An earlier version of this article incorrectly said that no one had been nominated to lead the General Services Administration. Robin Carnahan has been nominated. The article has been corrected.

For Donald Trump’s entire presidency, top congressional Democrats used every tool at their disposal to investigate the Washington hotel he leased from the federal government, issuing subpoenas, holding hearings and filing a lawsuit to try to bring the inner workings of Trump’s luxury property to light.

The efforts were framed as a defense of democracy itself. Rep. Peter A. DeFazio (D-Ore.) said the Trump administration’s refusal to provide documents “was not just disconcerting but an affront to the democratic institutions that the United States has been founded upon.” Rep. Carolyn B. Maloney (D-N.Y.) said the lawsuit, filed in federal court, was “in pursuit of justice to make sure our committee can fulfill its duty to the American people.”

None of it worked — a testament to Trump’s willingness to fight at every turn. But now, with the Biden administration in place, Democrats’ efforts to unearth and make public the information haven’t gone much better.

Biden’s team has steadfastly defended some of the protections the Trump administration put in place to conceal Trump’s financial interests. The Justice Department under Biden is appealing a lower court judgment in favor of the congressional Democrats in their suit, another move by the agency to defend Trump-era legal positions. Biden’s General Services Administration, which holds the lease for the Trump International hotel, has provided only a portion of the documents Congress is seeking and asked that none of them be disclosed publicly.

And as an investigation into Trump’s business dealings by Manhattan District Attorney Cyrus Vance Jr. advances, GSA staff has also declined to say whether the agency has been subpoenaed or contacted by investigators.

Government watchdogs say they are disappointed at the Biden administration’s unwillingness to hold Trump accountable for a unique — and in their view highly problematic — arrangement in which Trump’s administration managed a contract to a business entity he still owned and that his adult sons, Donald Trump Jr. and Eric Trump, oversaw.

Allowing Trump’s actions to go unscrutinized, advocates argue, would invite future presidents to repeat them.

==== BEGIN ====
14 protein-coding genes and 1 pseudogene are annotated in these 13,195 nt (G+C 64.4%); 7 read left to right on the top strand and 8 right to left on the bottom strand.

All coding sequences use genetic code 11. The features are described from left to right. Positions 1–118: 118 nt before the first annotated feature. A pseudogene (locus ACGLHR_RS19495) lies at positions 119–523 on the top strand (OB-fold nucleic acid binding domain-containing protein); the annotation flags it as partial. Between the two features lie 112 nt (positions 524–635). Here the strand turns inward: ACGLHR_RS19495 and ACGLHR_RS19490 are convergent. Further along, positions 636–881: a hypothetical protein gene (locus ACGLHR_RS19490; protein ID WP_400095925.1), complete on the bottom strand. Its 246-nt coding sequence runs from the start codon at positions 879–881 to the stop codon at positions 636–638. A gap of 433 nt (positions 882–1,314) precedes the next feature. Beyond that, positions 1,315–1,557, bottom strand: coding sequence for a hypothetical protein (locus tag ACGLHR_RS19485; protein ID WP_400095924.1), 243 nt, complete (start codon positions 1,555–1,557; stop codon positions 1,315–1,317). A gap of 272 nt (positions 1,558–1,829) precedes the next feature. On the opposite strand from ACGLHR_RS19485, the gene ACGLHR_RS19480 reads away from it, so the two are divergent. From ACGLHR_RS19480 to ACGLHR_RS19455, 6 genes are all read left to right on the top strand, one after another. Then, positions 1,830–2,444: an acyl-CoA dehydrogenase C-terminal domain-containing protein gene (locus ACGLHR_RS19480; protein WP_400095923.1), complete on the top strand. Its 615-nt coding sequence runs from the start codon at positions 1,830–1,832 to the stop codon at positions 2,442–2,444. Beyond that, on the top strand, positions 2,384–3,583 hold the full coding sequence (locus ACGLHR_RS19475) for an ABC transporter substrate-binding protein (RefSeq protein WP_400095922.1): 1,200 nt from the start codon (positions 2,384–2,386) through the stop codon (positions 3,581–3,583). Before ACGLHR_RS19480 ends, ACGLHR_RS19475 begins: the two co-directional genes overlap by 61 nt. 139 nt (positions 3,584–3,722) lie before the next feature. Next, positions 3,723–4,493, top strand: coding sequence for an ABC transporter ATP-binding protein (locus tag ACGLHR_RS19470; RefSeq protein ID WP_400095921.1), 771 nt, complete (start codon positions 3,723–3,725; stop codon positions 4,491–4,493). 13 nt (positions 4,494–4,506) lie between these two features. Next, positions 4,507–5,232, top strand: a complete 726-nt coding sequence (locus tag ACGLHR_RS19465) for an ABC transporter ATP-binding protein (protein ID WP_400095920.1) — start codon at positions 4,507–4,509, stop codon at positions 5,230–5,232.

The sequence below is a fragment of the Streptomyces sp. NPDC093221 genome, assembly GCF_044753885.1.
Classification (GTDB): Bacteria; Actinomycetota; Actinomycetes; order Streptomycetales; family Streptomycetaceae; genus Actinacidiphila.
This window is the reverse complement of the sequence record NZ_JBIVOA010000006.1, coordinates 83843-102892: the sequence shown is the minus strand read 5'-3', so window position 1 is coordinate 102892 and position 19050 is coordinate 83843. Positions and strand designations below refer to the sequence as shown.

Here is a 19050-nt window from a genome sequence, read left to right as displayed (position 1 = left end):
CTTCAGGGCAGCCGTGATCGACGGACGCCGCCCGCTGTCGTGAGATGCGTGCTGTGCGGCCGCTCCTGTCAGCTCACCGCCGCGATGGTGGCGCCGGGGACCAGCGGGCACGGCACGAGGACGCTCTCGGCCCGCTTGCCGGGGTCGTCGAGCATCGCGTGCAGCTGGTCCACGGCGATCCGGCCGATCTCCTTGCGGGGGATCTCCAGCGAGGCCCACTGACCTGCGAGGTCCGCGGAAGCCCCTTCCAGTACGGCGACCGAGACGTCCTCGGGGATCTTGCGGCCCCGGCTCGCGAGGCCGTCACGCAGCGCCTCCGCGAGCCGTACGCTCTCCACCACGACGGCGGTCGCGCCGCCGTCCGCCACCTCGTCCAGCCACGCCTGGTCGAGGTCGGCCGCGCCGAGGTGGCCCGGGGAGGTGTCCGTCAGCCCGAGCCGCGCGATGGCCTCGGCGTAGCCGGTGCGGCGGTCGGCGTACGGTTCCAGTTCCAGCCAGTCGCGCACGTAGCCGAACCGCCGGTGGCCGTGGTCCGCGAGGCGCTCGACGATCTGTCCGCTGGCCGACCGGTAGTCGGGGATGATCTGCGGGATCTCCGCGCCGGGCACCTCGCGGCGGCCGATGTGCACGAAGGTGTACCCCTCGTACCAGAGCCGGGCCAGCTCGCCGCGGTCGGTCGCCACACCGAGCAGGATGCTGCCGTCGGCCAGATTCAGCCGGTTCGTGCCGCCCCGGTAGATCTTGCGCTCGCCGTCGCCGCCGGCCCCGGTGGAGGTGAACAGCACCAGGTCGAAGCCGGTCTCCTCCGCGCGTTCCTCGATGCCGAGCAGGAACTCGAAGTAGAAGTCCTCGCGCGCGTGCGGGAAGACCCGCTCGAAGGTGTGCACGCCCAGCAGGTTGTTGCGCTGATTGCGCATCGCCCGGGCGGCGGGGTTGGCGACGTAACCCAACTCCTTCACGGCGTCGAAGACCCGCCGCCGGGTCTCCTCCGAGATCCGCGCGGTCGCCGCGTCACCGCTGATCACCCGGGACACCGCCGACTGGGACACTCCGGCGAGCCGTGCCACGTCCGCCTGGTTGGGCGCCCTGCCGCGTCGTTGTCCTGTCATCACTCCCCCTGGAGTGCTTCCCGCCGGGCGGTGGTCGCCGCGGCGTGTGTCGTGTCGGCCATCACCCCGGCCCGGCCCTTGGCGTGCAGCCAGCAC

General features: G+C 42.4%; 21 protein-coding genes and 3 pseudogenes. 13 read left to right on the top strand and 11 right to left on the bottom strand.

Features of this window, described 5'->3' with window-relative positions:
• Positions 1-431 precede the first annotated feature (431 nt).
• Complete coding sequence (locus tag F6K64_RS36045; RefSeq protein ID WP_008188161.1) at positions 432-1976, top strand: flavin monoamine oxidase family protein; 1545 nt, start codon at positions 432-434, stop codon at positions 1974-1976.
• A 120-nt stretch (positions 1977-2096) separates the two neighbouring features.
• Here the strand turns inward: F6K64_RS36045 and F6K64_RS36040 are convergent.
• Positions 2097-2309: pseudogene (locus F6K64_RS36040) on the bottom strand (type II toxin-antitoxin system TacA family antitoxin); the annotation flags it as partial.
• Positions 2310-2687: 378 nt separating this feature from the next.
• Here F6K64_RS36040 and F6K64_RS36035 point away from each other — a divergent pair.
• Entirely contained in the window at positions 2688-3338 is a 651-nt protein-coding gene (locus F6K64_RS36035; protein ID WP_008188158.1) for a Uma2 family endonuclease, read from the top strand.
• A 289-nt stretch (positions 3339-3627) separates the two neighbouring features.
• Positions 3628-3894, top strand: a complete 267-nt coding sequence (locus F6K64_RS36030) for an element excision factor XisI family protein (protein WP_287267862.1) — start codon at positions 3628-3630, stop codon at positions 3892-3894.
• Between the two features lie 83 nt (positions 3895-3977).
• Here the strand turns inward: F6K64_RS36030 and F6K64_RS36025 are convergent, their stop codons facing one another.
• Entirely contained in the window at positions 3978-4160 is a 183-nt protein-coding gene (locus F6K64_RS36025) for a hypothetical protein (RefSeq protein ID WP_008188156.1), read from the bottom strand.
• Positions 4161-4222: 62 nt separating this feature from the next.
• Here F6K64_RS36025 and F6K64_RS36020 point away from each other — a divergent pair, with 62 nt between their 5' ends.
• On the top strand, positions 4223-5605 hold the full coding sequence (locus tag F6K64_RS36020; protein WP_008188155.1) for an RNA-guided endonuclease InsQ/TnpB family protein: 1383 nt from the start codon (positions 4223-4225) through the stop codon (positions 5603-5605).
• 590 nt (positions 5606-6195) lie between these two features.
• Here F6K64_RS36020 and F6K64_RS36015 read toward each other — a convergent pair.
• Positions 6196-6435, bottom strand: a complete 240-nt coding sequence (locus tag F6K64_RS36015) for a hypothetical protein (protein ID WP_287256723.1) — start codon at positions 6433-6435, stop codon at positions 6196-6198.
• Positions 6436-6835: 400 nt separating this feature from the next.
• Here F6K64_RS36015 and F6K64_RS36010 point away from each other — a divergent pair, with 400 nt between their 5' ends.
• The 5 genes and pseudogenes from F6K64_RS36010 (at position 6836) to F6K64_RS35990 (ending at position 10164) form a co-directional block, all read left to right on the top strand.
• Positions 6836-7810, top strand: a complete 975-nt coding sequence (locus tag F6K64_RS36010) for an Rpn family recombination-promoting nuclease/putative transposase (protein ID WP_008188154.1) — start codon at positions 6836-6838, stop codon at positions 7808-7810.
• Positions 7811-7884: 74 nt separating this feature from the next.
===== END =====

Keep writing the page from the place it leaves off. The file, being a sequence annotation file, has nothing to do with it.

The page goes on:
“We think it’s really important to learn as much as possible about that contract and how it was administered, and whether there were special favors for Donald Trump because he was the president,” said Noah Bookbinder, president and chief executive of Citizens for Responsibility and Ethics in Washington.

Bookbinder pointed to a clause in the lease barring an “elected official” from receiving “any benefit” from the agreement, which GSA — under Trump — ruled was not a violation two months after he entered office.

“I think it’s pretty clear that a straight reading of the contract itself would say that he violated it,” Bookbinder said. He said GSA’s decision “seemed to have happened as a result of political influence.”

White House spokesman Andrew Bates declined to comment. Representatives of the Trump Organization, which recently put the hotel lease up for sale, did not respond. Trump has called the investigations into his business practices “witch hunts” that are driven by politics.

GSA officials declined to answer specific questions about the hotel, which Trump operates in the federally owned Old Post Office Pavilion on a lease he signed in 2013, two years before he was a candidate for president. The agency issued a statement saying it “takes seriously our responsibility to manage federal buildings and space under the agency’s control and effectively administer our contracts.”

GSA’s statement said the agency will continue to respond to inquiries by the House Transportation and Infrastructure Committee, chaired by DeFazio. But agency officials informed DeFazio and his Republican counterpart in a May 5 letter that Congress should not release any of the information to the public out of concerns for the privacy of the Trump Organization’s proprietary business information.

Those concerns should not outweigh the public interest in knowing whether the president was using the government to enrich himself, oversight advocates said.

“They don’t seem to appreciate that this is not a normal contract,” said former federal ethics official Walter M. Shaub Jr. of the Project on Government Oversight. “This is a contract that was administered at a time when the contract holder was the president of the United States and as a result any private interests need to be balanced on the side of the public interest of disclosure.”

At issue is a long list of documents held by GSA that could explain the agency’s thinking in allowing Trump to keep the lease after he became president, as well as financial documents that could show how he profited from the hotel while in the White House.